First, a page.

“Girls State” is a film characterized by its captivating and intimate cinematography — to achieve this effect, directors Jesse Moss and Amanda McBaine were specific and involved in the casting process. According to Moss, hundreds of participants from the Missouri program were interviewed to identify a small group with the requisite qualities that the directors were looking for.

Director Jesse Moss and participant Emily Worthmore behind the scenes. | Courtesy of Apple TV

“We love the girls we selected because they’re ambitious and they’re smart,” Moss said. “But they were also really open to the camera, and that’s not everybody. We made sure that they really understood what the nature of the project was.”

In order to fully encompass the experience of the event, Moss describes his objectives for the film as a complete portrayal of all of the emotions that the participants experienced.

“We strive to make films that represent the whole spectrum of human experience and documentary work,” Moss said. “It’s just about being in their world, being in their space, and being open to those molds — it lands the deeper truths and emotions because you’ve been able to laugh as well.”

However, in the process of shooting Girls State, the directors acknowledge their surprise at the event’s structure — though enriched with the experience of filming Boys State, the parallel programs had vastly different focuses. McBaine recounts that while Boys State entailed an immediate whirlwind of competition and debate, Girls State took four days to begin unpacking controversial politics like guns and abortion.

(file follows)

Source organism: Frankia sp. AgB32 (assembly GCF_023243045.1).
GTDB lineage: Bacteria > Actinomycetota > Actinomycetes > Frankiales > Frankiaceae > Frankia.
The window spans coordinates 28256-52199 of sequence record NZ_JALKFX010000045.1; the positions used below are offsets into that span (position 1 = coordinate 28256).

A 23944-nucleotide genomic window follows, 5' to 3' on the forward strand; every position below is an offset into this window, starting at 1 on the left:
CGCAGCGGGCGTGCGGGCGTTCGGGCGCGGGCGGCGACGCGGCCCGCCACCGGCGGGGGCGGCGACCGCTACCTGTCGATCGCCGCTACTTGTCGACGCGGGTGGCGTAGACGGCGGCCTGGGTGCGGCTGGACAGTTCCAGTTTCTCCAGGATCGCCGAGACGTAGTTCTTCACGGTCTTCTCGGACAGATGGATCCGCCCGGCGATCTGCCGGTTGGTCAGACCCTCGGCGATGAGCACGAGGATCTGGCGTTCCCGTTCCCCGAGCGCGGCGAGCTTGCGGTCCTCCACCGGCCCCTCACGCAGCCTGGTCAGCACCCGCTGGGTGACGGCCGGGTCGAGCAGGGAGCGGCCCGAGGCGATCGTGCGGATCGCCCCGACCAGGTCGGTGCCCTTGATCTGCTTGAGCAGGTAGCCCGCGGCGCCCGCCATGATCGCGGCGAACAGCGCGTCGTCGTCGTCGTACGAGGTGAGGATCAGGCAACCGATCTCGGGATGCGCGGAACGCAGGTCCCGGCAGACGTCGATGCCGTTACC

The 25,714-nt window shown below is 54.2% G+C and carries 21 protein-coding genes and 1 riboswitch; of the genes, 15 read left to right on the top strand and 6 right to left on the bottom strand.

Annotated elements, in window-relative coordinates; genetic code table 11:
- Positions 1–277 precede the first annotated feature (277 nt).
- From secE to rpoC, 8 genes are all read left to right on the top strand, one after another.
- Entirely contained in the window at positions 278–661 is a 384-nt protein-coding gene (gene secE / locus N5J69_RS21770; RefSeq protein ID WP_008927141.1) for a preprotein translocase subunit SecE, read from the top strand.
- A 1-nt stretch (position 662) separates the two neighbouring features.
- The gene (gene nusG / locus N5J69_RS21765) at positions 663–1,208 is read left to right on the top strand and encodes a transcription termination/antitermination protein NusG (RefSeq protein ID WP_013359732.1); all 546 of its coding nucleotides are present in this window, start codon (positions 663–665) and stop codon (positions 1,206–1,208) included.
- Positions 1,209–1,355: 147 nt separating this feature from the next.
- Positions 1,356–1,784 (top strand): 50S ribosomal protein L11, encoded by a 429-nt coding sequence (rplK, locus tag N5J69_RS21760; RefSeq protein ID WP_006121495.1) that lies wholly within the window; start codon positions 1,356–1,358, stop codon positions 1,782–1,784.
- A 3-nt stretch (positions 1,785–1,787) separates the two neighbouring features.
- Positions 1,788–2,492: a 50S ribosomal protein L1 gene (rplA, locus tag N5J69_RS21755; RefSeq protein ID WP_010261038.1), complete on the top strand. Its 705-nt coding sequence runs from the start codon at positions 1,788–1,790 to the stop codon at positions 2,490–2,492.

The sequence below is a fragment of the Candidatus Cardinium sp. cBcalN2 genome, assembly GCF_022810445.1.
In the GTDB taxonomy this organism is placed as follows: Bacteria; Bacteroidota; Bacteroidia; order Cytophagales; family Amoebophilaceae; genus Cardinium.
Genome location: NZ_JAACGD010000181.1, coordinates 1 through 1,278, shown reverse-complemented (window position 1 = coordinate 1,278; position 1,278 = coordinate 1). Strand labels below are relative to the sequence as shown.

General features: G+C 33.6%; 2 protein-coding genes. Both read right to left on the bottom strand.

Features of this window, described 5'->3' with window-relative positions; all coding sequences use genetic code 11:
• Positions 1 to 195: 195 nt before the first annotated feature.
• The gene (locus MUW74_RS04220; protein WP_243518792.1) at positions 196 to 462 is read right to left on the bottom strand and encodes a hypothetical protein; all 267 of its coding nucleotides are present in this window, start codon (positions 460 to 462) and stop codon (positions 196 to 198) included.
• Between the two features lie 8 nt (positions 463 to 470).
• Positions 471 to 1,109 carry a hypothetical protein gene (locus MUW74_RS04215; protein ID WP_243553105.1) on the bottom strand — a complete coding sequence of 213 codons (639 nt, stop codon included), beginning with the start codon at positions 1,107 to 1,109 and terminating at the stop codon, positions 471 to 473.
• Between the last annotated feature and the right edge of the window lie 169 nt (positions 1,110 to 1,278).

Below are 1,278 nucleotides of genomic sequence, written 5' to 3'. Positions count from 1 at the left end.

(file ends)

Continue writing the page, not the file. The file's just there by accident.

Director Amanda McBaine interviews a participant behind the scenes. | Courtesy of Apple TV

“For me, the difference was felt immediately,” McBaine said. “I naively assumed that the programs would be identical, but of course, there were inequities.”

This difference eventually became a main topic of discussion in the documentary, which McBaine delineates as “surprising but powerful.” According to Moss, this transformation was able to enrich the film in every aspect.

“When you make cinéma vérité work, you’re looking to meet somebody at a transformative moment in their life, and you have to get lucky to do that,” Moss said. “These programs have the potential to be a crucible for the kids who go through that.”

About the Contributor
Isabelle Kok
Isabelle Kok, Staff Writer
Isabelle Kok is currently a sophomore and a staff writer for El Estoque. In her free time she loves to listen to music, build useless hauls on shopping websites and take naps.